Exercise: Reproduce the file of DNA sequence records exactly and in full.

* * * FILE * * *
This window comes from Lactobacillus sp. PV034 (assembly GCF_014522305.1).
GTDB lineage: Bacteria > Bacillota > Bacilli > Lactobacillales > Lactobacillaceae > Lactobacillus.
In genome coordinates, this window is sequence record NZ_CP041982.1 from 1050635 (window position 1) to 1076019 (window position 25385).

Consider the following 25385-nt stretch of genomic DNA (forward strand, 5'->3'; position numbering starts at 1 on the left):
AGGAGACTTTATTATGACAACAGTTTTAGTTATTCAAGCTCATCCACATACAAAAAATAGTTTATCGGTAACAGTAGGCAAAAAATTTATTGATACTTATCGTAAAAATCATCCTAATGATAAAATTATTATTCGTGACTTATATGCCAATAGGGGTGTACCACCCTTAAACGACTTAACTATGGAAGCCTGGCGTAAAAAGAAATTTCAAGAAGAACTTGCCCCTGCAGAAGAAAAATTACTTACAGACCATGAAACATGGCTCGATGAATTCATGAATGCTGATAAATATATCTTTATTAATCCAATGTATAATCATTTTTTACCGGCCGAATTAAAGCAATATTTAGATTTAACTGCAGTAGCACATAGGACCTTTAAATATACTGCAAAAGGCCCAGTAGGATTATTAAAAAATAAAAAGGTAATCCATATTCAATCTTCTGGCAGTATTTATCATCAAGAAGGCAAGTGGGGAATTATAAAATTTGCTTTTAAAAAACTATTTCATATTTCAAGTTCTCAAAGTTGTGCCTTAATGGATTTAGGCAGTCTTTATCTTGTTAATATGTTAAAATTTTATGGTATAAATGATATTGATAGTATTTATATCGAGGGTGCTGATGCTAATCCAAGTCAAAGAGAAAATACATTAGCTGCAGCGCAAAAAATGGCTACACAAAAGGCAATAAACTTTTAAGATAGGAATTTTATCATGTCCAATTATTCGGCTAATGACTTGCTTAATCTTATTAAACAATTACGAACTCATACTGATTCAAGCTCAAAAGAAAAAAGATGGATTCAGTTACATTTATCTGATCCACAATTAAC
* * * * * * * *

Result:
This window comes from Lactobacillus sp. PV034 (assembly GCF_014522305.1).
GTDB lineage: Bacteria > Bacillota > Bacilli > Lactobacillales > Lactobacillaceae > Lactobacillus.
In genome coordinates, this window is sequence record NZ_CP041982.1 from 1050635 (window position 1) to 1076019 (window position 25385).

Consider the following 25385-nt stretch of genomic DNA (forward strand, 5'->3'; position numbering starts at 1 on the left):
AGGAGACTTTATTATGACAACAGTTTTAGTTATTCAAGCTCATCCACATACAAAAAATAGTTTATCGGTAACAGTAGGCAAAAAATTTATTGATACTTATCGTAAAAATCATCCTAATGATAAAATTATTATTCGTGACTTATATGCCAATAGGGGTGTACCACCCTTAAACGACTTAACTATGGAAGCCTGGCGTAAAAAGAAATTTCAAGAAGAACTTGCCCCTGCAGAAGAAAAATTACTTACAGACCATGAAACATGGCTCGATGAATTCATGAATGCTGATAAATATATCTTTATTAATCCAATGTATAATCATTTTTTACCGGCCGAATTAAAGCAATATTTAGATTTAACTGCAGTAGCACATAGGACCTTTAAATATACTGCAAAAGGCCCAGTAGGATTATTAAAAAATAAAAAGGTAATCCATATTCAATCTTCTGGCAGTATTTATCATCAAGAAGGCAAGTGGGGAATTATAAAATTTGCTTTTAAAAAACTATTTCATATTTCAAGTTCTCAAAGTTGTGCCTTAATGGATTTAGGCAGTCTTTATCTTGTTAATATGTTAAAATTTTATGGTATAAATGATATTGATAGTATTTATATCGAGGGTGCTGATGCTAATCCAAGTCAAAGAGAAAATACATTAGCTGCAGCGCAAAAAATGGCTACACAAAAGGCAATAAACTTTTAAGATAGGAATTTTATCATGTCCAATTATTCGGCTAATGACTTGCTTAATCTTATTAAACAATTACGAACTCATACTGATTCAAGCTCAAAAGAAAAAAGATGGATTCAGTTACATTTATCTGATCCACAATTAAC